How would you like the idea of being escorted by armed security staff from the grocery store to your home in order to protect the valuable air fresheners you have just bought? Would you be confused, would you visit the store again?
On our plate today: The art of balancing security and usability.
Accordingly, in software design, usability is quintessential. When users decide to go with your product/service instead of the competitor’s, usability is usually the main driver behind their decision. If you want them to be long-term users, you need to build a foundation of trust. Brand loyalty rests upon nurturing credibility through crucial components: honesty, transparency and brand safety. Your product/service needs to be reliable, available, privacy-conscious and secure. All of these factors are intertwined with one another, and finding the right balance between security and usability for your product/service is up to you. This article takes a look at the effects security requirements have on the rest of your application and shows different ways on how to negate or take advantage of that impact.
If the usability of security features in your application is weak, users will try to avoid or bypass them.
However, if done correctly, security does not impact usability, on the contrary, usability actually increases security.
Do not overwhelm your users with security options at the beginning, just enable the options you would like them to use. They can opt out later if they want to. Users inherently want to stay safe, but in most cases, they don’t have enough in-depth knowledge to make the right decisions. Antivirus softwares usually approach this the right way: they give a simple slider with 3 strictness levels with “recommended” in the middle, as the preselected default option. This is a great way of hiding the complexity behind it while educating users about the consequences of their security choices.
After many years of UI interaction, users will expect a certain type of common functionality from your app, which is both a curse and a blessing. A curse because any new functionality you introduce will require you to invest in educating the users, but a blessing because they will not be discouraged by security requirements that they have already come across on Facebook and Google.
Therefore , when users expect a certain type of behavior to occur, do not alter that said expectation unless absolutely necessary or it will indirectly reduce security.
The state of your application should always be identifiable to users. In the middle of a workflow, users should be able to see they are logged in, on every page.
This will help to mitigate phishing attempts trying to pose as your application.
Do not ask for actions that can be postponed or rarely need user interaction. Be reactive to user behavior.
Security has to be built into systems from the beginning. This means product designers need to be familiar with security requirements at a high-level. When you have wide variety of user roles and permissions, you need to make sure each user understand the extent of their role. It may seem convenient to add a delete button on an otherwise read-only page just for administrators, but this can make your admin users take the delete actions less seriously or make them think that deleting is a functionality available to all users.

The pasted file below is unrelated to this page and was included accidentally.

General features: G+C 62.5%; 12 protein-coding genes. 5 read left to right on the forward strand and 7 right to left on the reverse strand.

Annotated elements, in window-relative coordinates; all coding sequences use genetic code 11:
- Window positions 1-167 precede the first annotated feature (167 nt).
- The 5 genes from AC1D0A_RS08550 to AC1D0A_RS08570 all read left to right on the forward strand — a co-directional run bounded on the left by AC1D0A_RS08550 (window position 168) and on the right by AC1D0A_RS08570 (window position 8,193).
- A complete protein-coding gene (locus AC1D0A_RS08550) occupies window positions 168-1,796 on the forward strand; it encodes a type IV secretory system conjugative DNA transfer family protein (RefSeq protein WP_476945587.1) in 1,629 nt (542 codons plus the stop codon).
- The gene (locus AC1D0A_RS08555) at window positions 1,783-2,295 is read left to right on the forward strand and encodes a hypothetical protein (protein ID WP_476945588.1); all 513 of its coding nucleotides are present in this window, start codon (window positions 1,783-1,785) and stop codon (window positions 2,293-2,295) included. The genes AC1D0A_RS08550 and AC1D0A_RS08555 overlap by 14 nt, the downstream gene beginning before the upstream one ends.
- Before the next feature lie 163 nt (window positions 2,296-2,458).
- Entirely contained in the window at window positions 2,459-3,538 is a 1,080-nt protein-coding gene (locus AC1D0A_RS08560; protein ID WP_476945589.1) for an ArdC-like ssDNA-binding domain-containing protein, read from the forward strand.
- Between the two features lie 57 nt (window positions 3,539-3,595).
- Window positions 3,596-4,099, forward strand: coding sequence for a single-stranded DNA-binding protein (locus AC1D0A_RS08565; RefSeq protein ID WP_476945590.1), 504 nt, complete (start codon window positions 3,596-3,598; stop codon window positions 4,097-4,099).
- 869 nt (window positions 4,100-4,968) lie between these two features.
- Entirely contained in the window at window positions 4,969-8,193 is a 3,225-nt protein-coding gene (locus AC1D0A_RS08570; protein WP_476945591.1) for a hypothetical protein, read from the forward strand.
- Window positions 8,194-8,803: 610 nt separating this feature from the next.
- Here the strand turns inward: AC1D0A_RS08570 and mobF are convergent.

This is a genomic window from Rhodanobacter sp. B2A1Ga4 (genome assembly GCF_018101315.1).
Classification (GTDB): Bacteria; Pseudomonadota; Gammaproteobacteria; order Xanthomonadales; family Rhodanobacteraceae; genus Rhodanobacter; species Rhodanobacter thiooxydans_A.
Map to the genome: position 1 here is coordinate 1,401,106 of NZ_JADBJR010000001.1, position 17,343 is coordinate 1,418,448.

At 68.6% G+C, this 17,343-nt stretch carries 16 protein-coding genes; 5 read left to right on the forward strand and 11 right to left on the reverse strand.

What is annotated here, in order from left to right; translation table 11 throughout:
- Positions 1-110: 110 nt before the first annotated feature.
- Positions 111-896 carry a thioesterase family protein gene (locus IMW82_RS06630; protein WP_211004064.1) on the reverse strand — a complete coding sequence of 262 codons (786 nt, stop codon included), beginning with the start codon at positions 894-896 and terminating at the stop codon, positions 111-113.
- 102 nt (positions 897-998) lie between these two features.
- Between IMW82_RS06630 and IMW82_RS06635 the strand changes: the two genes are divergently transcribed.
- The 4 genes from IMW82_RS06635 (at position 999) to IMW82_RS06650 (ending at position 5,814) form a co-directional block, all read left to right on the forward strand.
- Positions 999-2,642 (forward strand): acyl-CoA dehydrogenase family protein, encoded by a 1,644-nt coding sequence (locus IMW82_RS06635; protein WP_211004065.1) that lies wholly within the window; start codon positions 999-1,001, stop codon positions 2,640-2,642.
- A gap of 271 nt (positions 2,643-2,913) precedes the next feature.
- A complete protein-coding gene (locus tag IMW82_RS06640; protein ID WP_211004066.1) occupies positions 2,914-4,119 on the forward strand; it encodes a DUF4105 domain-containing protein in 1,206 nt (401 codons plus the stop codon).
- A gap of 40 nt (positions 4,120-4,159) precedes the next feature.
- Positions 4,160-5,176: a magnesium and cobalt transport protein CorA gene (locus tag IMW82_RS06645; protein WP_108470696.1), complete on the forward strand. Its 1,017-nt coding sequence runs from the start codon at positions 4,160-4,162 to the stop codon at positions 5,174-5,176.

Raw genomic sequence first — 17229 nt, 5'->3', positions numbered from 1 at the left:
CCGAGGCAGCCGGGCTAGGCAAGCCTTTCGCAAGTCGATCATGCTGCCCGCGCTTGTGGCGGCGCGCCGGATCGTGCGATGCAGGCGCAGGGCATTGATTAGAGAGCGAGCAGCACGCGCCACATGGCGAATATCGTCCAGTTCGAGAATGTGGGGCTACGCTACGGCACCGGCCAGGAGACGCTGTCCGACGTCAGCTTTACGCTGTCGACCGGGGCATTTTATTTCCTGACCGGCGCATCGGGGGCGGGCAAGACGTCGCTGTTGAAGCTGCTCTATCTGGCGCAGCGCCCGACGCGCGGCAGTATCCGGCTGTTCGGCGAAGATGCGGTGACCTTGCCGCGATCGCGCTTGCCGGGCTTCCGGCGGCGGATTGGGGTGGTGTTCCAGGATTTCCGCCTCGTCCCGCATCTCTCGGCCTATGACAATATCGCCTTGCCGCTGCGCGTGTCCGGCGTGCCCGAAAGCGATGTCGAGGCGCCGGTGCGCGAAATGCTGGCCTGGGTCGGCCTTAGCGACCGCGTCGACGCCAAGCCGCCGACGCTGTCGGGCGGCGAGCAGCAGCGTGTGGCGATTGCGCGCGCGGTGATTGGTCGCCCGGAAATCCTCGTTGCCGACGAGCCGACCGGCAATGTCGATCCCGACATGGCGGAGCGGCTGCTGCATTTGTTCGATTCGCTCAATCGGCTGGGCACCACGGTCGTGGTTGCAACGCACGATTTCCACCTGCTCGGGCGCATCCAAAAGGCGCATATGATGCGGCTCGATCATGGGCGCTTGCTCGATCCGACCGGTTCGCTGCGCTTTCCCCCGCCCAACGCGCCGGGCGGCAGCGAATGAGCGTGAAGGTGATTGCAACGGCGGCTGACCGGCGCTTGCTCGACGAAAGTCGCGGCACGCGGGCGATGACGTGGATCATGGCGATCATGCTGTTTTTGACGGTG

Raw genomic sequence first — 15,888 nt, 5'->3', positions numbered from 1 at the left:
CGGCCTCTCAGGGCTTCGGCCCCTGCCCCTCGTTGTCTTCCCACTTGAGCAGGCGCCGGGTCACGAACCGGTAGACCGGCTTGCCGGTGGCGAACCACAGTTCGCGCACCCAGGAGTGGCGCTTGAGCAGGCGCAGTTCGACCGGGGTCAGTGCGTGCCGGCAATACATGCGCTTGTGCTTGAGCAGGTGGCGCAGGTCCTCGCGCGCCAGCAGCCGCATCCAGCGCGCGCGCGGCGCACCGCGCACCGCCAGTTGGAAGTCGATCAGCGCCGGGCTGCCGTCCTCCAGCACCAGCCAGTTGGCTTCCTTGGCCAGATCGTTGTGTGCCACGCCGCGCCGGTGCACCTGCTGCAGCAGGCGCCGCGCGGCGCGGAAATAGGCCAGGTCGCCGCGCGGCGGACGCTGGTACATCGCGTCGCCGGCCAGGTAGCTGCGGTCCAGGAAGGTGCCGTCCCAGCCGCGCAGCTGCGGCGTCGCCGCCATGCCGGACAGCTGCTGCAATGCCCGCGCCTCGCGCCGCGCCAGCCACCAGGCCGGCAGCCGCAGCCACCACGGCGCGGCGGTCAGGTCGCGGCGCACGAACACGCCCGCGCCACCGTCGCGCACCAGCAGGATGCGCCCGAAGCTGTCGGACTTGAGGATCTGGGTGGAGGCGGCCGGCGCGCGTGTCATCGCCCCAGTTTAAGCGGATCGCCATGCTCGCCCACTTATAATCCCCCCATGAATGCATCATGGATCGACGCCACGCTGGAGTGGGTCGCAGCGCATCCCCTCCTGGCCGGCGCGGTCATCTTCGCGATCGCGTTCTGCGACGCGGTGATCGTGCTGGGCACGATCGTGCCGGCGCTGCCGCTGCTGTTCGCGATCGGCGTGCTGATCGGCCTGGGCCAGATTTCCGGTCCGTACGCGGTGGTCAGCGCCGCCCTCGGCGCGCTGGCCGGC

Even more important: listen to user feedback directly and in an automated way. A common mistake developers make, is they focus only on existing users and forget about the potential new ones. Users with a high churn rate rarely give feedback. However, with A/B testing and usage analytics, you can identify the exact moment when you lose customers. For instance, one reason might be because of a strenuous registration process.
The farther out of reach your features are from your users, the harder it is to maintain usability. The login process is one of the biggest hurdles and requires utmost attention. Here are some commonly used methods to reduce its impact on usability.
Security’s focus should be the on “how” instead of on the “who”, because the key is prevention, not acting in hindsight. Following this principle, higher level of security will only enhance privacy. Some critical areas to consider:
This is a symbiotic relationship, we cannot have security without reliability, and vice versa. Let’s take a look at how we can have these two play along nicely.
A security incident will always affect your system’s availability and you need to have an action plan to minimize the harm it can cause. Have backups and snapshots available – not to be confused with replication.
The lack of proper security in an application tends to indicate much larger problems behind a product which users eventually notice. These problems can be insufficient time for development, miscommunication, lack of planning or knowledge, etc.
Until these underlying problems are addressed it is usually not possible to achieve security discipline, which is key to switch from a reactionary behavior to a preemptive one.
However, here are some quick tips that will help any team make fewer security mistakes.
Use well-established 3rd-party solutions unless you’re creating a security solution yourself. Even respected and well-reviewed libraries such as OpenSSL can have serious, unnoticed vulnerabilities in them. It is unlikely that an in-house solution can live up to the same standards and maintain them.
Some security requirements do not need to be tied to your application’s business logic. These can be separated from your application and implemented on a much higher level either by you or a 3rd-party. Some of these include:
Integrate security scanning into your development workflow:
Even if you lack knowledge for an in-depth pen-test, at least create a checklist of things to verify before major releases. The OWASP Testing Guide is great to start for beginners.